(The Center Square) – A new bill proposed this week would redirect billions of dollars in Pennsylvania public school funding into individual scholarship accounts for each child.
The Excellent Education for All Act, House Bill 1, would allow families to use the roughly $6,000 per student the state pays to afford tuition at private, parochial and charter schools, said prime sponsor Rep. Andrew Lewis, R-Harrisburg.
“Pennsylvania is fortunate to have fantastic schools that come in different forms,” he said. “If passed into law, House Bill 1 would give families access to scholarships that give them more options.”
The bill also introduces charter school reforms, bolsters tax credit scholarship programs and “protects” pandemic “learning pods” that came into popularity during shutdowns.
“It is important to expand educational opportunities so families can choose the best option for their children,” said Rep. Joshua Kail, R-Monaca. “This bill tailors more to each student’s needs instead of operating under a one-size-fits-all approach.”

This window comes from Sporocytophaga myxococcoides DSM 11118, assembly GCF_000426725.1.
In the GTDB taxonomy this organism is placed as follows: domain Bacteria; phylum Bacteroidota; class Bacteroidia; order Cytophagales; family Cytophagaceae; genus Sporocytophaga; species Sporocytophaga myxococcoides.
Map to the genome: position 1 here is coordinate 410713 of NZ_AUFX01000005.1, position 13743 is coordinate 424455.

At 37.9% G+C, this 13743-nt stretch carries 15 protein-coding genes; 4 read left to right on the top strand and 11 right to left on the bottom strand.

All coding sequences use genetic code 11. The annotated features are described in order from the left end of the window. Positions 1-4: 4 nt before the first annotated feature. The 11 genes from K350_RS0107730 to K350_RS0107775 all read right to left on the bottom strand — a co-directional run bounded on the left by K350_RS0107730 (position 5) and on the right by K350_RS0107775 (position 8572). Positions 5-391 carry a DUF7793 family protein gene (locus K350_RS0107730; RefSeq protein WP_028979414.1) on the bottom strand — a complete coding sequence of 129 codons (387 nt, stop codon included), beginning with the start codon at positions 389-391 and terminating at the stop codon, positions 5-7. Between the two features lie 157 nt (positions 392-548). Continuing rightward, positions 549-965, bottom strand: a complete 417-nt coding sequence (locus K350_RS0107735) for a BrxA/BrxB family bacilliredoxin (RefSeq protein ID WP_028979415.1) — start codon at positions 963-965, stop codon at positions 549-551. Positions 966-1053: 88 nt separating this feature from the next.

‘It is important to expand educational opportunities so families can choose the best option for their children.’
The Legislature spent about $7 billion on basic education in the 2021-22 annual budget, an increase of 4% over the prior year. Lawmakers also boosted the cap for the state’s Educational Improvement Tax Credit Program – which awards up to $750,000 in tax credits to businesses that donate money toward scholarships for private schools – by $40 million.
While the spending elicited praise from both sides of the aisle, the idea of diverting state funding away from school districts likely will draw sharp criticism from Democrats and school groups long troubled by the growth of tax credit programs and underwhelming charter school performance scores.
HB 1 was referred to the House Education Committee, where it awaits further consideration. The lower chamber remains on summer recess until late September.
Christen Smith follows Pennsylvania’s General Assembly for The Center Square. She is an award-winning reporter with more than a decade of experience covering state and national policy issues for niche publications and local newsrooms alike.
This article was republished with permission from The Center Square.